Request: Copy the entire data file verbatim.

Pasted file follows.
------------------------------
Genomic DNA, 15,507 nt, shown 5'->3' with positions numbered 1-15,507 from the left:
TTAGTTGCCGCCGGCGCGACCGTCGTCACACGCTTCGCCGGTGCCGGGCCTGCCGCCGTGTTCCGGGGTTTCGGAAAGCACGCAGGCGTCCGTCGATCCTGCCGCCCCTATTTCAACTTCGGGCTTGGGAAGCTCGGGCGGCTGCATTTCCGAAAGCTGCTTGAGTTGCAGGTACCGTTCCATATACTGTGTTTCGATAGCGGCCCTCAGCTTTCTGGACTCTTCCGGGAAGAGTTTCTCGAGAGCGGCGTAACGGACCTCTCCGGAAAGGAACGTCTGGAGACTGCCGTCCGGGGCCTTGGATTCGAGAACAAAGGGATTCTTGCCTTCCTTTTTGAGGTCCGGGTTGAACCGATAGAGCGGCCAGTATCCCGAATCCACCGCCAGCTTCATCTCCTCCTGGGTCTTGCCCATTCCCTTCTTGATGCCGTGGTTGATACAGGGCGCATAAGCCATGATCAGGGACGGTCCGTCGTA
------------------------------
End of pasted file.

Genomic DNA, 15,507 nt, shown 5'->3' with positions numbered 1-15,507 from the left:
TTAGTTGCCGCCGGCGCGACCGTCGTCACACGCTTCGCCGGTGCCGGGCCTGCCGCCGTGTTCCGGGGTTTCGGAAAGCACGCAGGCGTCCGTCGATCCTGCCGCCCCTATTTCAACTTCGGGCTTGGGAAGCTCGGGCGGCTGCATTTCCGAAAGCTGCTTGAGTTGCAGGTACCGTTCCATATACTGTGTTTCGATAGCGGCCCTCAGCTTTCTGGACTCTTCCGGGAAGAGTTTCTCGAGAGCGGCGTAACGGACCTCTCCGGAAAGGAACGTCTGGAGACTGCCGTCCGGGGCCTTGGATTCGAGAACAAAGGGATTCTTGCCTTCCTTTTTGAGGTCCGGGTTGAACCGATAGAGCGGCCAGTATCCCGAATCCACCGCCAGCTTCATCTCCTCCTGGGTCTTGCCCATTCCCTTCTTGATGCCGTGGTTGATACAGGGCGCATAAGCCATGATCAGGGACGGTCCGTCGTA